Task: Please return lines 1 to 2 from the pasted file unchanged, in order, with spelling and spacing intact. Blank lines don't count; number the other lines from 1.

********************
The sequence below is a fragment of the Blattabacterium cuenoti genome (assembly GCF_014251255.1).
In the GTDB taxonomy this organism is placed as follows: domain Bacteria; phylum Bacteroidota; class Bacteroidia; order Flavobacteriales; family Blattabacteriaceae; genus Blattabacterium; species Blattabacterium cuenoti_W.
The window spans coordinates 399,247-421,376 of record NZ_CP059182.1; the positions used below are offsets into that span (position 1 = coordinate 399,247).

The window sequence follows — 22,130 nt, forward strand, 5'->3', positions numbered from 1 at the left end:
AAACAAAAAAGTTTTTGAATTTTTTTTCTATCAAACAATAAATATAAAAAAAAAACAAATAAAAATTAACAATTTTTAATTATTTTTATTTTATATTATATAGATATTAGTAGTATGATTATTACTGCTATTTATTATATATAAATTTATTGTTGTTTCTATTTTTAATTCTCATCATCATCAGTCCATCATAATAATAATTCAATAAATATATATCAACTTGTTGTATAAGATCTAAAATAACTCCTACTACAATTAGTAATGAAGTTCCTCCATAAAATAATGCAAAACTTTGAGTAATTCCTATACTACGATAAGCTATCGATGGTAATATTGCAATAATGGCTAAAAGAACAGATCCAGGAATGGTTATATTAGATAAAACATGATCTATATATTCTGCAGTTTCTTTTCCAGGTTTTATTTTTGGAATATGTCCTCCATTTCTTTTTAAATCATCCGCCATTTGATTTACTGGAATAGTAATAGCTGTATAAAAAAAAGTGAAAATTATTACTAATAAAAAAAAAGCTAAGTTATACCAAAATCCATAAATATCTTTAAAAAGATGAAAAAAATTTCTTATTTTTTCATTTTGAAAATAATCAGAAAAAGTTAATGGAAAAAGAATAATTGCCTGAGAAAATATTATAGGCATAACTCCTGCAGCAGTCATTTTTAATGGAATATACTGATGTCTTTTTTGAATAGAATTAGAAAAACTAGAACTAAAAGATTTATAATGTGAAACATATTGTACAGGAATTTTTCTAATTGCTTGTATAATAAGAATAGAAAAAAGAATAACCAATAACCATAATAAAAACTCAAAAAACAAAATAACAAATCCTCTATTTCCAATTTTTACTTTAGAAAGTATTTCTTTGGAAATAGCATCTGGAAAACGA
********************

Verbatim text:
The sequence below is a fragment of the Blattabacterium cuenoti genome (assembly GCF_014251255.1).
In the GTDB taxonomy this organism is placed as follows: domain Bacteria; phylum Bacteroidota; class Bacteroidia; order Flavobacteriales; family Blattabacteriaceae; genus Blattabacterium; species Blattabacterium cuenoti_W.